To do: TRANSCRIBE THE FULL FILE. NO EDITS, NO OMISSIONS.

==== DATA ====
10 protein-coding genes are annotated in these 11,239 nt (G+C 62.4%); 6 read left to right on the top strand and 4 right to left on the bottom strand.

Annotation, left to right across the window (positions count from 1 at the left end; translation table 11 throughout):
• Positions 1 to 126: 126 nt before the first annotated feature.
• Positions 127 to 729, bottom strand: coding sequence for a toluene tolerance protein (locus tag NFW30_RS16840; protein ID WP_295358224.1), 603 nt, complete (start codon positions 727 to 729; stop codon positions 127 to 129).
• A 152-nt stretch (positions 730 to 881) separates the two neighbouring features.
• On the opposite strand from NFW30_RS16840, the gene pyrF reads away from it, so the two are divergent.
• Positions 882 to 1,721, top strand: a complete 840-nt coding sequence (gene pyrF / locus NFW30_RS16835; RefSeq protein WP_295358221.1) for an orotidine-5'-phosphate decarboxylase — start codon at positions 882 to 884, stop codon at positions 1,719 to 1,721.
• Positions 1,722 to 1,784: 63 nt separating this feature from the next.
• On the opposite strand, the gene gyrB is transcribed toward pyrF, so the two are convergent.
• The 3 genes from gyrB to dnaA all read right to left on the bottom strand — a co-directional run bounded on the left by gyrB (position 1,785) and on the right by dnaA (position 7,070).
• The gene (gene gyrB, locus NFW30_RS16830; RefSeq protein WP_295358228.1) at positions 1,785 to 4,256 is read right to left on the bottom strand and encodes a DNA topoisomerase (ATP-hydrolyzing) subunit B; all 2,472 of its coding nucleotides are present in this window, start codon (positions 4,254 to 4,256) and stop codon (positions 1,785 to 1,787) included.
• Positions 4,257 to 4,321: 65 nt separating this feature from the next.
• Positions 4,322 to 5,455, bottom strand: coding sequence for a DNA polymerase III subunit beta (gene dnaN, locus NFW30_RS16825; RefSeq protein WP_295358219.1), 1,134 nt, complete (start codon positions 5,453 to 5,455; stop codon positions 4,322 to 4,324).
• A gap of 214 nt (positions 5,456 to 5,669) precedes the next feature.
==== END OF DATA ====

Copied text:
10 protein-coding genes are annotated in these 11,239 nt (G+C 62.4%); 6 read left to right on the top strand and 4 right to left on the bottom strand.

Annotation, left to right across the window (positions count from 1 at the left end; translation table 11 throughout):
• Positions 1 to 126: 126 nt before the first annotated feature.
• Positions 127 to 729, bottom strand: coding sequence for a toluene tolerance protein (locus tag NFW30_RS16840; protein ID WP_295358224.1), 603 nt, complete (start codon positions 727 to 729; stop codon positions 127 to 129).
• A 152-nt stretch (positions 730 to 881) separates the two neighbouring features.
• On the opposite strand from NFW30_RS16840, the gene pyrF reads away from it, so the two are divergent.
• Positions 882 to 1,721, top strand: a complete 840-nt coding sequence (gene pyrF / locus NFW30_RS16835; RefSeq protein WP_295358221.1) for an orotidine-5'-phosphate decarboxylase — start codon at positions 882 to 884, stop codon at positions 1,719 to 1,721.
• Positions 1,722 to 1,784: 63 nt separating this feature from the next.
• On the opposite strand, the gene gyrB is transcribed toward pyrF, so the two are convergent.
• The 3 genes from gyrB to dnaA all read right to left on the bottom strand — a co-directional run bounded on the left by gyrB (position 1,785) and on the right by dnaA (position 7,070).
• The gene (gene gyrB, locus NFW30_RS16830; RefSeq protein WP_295358228.1) at positions 1,785 to 4,256 is read right to left on the bottom strand and encodes a DNA topoisomerase (ATP-hydrolyzing) subunit B; all 2,472 of its coding nucleotides are present in this window, start codon (positions 4,254 to 4,256) and stop codon (positions 1,785 to 1,787) included.
• Positions 4,257 to 4,321: 65 nt separating this feature from the next.
• Positions 4,322 to 5,455, bottom strand: coding sequence for a DNA polymerase III subunit beta (gene dnaN, locus NFW30_RS16825; RefSeq protein WP_295358219.1), 1,134 nt, complete (start codon positions 5,453 to 5,455; stop codon positions 4,322 to 4,324).
• A gap of 214 nt (positions 5,456 to 5,669) precedes the next feature.